GEORGETOWN, Texas (KXAN) — The Georgetown Independent School District unanimously approved a resolution to accept chaplains as volunteers, with six trustees voting in favor of the resolution on Monday during a board meeting. Trustee Cody Hirt was absent.
In June, Gov. Greg Abbott signed Senate Bill 763 into law, which permits school districts to use school safety funding to hire chaplains or allow them to volunteer in public schools.
After the vote, GISD board member Anthony Blankenship made a comment, saying when people from the community reach out, their voice and concerns are heard.
“I just want to reiterate that my vote for this in no way is voting to remove counselors, replace counselors, [or] play any sort of political or religious favoritism within our public schools,” he said. “I understand the importance of keeping these things separate. We already have this system in place. I just want to make sure that those who are in the community who are gracious enough to volunteer their time and their effort and their energy to our precious, loved children, still have the avenue to do so.”
SB 763 does not require chaplains to have any certification, unlike school counselors, who are required to hold a certification from the State Board for Educator Certification.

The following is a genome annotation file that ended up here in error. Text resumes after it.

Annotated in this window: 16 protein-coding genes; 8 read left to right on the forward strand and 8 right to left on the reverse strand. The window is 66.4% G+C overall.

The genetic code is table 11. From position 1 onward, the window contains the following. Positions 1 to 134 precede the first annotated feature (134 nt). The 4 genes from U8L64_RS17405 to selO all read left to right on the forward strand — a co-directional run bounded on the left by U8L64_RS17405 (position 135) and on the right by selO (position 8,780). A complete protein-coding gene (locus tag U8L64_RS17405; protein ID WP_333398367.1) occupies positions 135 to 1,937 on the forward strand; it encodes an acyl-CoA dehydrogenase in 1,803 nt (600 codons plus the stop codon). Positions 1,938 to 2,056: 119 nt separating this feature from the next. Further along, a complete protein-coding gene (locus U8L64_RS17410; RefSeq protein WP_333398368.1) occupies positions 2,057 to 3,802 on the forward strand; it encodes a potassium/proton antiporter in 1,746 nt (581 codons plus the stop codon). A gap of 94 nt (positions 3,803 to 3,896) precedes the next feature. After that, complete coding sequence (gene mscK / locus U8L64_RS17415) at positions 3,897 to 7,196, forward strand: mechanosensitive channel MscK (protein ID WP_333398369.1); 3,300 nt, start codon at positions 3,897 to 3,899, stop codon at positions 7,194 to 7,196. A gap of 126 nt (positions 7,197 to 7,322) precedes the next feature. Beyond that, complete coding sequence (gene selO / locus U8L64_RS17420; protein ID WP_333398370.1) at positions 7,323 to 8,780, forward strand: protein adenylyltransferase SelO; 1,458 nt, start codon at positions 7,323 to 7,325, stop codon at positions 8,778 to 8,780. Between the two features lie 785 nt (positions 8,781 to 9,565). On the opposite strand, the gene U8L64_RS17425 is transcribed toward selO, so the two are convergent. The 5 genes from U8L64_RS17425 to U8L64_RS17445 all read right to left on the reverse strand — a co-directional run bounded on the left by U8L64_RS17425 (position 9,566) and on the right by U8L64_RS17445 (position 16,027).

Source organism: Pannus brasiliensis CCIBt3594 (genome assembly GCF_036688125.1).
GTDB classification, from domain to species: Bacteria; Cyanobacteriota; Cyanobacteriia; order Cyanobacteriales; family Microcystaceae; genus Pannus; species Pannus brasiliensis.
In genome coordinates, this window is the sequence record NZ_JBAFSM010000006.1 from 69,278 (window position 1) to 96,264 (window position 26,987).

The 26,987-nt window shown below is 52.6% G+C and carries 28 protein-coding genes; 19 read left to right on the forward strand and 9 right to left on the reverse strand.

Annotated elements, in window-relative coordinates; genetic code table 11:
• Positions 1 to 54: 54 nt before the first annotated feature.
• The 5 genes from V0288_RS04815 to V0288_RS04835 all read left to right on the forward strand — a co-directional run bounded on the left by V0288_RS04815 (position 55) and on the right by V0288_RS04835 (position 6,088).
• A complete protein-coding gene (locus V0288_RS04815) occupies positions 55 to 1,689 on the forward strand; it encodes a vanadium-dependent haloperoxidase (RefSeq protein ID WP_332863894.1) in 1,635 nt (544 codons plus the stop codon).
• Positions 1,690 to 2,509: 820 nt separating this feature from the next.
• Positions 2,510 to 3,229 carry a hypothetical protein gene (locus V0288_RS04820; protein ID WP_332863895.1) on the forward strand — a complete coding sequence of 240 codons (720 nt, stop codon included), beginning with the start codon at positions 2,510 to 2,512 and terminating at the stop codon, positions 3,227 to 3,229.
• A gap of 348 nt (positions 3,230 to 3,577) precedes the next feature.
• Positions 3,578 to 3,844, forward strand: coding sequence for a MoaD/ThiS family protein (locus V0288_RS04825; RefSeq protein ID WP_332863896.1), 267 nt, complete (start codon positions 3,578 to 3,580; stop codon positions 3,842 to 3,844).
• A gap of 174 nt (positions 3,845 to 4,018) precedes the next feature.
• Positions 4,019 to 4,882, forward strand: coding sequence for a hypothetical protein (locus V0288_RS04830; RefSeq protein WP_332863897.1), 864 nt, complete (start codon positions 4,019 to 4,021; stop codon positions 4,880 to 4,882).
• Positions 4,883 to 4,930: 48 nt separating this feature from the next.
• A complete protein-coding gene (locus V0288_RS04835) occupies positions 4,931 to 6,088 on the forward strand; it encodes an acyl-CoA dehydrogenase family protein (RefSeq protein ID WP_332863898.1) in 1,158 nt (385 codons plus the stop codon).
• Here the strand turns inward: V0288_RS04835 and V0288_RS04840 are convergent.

In order to counsel children in Texas public schools, a prospective counselor must:
- Complete a state-approved Educator Preparation Program for school counseling;
- Hold a master’s degree from an accredited institution; and,
- Complete a test from the State Board for Educator Certification.
The law went into effect on Sept. 1. School districts and the governing bodies of open-enrollment charter schools are required to, before March 2024, hold a vote on if they will authorize school chaplains.
More than 100 Texas chaplains issued a letter in August urging school board members in the state to keep chaplains out of public schools.
The chaplains who signed the letter said the chaplaincy programs are an “affront to the religious freedom rights of students and parents as well as church-state separation, and the programs would take funding away from trained mental health professionals who are better equipped to serve students.”